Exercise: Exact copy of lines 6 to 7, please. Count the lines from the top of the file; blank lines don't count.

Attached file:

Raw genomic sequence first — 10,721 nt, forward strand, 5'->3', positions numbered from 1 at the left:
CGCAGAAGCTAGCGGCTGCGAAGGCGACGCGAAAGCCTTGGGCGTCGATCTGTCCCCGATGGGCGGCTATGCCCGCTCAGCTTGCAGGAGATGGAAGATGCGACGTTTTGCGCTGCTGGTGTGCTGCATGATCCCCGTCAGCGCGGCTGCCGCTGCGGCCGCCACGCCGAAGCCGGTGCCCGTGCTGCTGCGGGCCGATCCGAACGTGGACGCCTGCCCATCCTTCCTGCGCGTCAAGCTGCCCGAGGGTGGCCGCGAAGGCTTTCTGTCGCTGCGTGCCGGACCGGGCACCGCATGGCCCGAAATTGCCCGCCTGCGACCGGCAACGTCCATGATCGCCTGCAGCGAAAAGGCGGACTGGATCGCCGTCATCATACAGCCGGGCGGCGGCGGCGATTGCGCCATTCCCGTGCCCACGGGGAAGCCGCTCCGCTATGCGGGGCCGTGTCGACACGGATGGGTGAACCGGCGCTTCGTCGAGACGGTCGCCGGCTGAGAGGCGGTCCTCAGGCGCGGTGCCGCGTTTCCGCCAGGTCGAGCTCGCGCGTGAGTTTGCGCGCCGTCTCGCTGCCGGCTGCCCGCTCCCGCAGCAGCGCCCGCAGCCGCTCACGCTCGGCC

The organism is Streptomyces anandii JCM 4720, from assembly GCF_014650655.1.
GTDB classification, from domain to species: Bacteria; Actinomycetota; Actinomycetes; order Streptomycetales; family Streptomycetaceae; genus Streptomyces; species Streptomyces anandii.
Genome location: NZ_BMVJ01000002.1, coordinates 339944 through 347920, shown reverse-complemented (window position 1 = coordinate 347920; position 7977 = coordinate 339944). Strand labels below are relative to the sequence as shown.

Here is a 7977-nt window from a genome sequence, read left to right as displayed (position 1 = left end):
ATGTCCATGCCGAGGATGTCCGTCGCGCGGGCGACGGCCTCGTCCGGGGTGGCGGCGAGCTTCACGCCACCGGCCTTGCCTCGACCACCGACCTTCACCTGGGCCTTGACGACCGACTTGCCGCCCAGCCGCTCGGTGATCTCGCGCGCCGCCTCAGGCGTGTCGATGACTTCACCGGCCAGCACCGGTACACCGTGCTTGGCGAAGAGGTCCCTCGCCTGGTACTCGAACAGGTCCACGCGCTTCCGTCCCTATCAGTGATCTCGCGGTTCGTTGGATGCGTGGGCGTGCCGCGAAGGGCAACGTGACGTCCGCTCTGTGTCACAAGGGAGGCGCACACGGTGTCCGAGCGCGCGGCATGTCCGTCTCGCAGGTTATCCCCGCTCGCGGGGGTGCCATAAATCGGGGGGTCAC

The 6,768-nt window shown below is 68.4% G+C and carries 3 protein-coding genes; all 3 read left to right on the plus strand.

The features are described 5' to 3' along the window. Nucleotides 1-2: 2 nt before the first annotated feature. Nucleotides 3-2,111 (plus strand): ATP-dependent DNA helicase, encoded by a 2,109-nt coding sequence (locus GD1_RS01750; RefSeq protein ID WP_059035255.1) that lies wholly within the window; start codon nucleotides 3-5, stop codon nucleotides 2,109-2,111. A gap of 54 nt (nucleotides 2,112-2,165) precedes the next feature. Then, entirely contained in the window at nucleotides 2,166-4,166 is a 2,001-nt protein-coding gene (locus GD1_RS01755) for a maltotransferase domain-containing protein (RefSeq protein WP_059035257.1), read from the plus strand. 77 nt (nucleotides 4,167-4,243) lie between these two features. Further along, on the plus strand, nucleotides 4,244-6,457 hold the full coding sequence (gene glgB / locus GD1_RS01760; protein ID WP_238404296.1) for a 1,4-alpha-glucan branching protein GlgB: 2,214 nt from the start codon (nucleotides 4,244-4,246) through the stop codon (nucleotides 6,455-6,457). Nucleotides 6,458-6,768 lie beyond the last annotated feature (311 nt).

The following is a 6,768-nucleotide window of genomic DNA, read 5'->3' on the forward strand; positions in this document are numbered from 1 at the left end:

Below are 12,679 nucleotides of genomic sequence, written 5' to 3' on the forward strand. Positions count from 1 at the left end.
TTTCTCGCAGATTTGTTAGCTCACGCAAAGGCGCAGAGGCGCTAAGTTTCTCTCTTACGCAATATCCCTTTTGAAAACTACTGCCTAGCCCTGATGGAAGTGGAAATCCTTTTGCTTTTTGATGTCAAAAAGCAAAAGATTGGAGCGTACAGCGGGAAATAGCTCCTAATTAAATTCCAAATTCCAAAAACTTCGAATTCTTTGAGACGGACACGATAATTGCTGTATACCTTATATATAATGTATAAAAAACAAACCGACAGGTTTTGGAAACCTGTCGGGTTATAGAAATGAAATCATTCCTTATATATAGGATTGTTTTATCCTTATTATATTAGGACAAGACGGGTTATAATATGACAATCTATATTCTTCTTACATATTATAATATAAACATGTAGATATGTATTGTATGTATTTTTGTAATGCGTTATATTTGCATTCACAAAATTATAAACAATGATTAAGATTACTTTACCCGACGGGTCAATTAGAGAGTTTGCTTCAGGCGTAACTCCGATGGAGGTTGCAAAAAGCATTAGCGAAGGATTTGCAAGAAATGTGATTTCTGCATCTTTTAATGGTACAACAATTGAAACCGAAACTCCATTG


Here is a 7977-nt window from a genome sequence, read left to right as displayed (position 1 = left end):
ATGTCCATGCCGAGGATGTCCGTCGCGCGGGCGACGGCCTCGTCCGGGGTGGCGGCGAGCTTCACGCCACCGGCCTTGCCTCGACCACCGACCTTCACCTGGGCCTTGACGACCGACTTGCCGCCCAGCCGCTCGGTGATCTCGCGCGCCGCCTCAGGCGTGTCGATGACTTCACCGGCCAGCACCGGTACACCGTGCTTGGCGAAGAGGTCCCTCGCCTGGTACTCGAACAGGTCCACGCGCTTCCGTCCCTATCAGTGATCTCGCGGTTCGTTGGATGCGTGGGCGTGCCGCGAAGGGCAACGTGACGTCCGCTCTGTGTCACAAGGGAGGCGCACACGGTGTCCGAGCGCGCGGCATGTCCGTCTCGCAGGTTATCCCCGCTCGCGGGGGTGCCATAAATCGGGGGGTCAC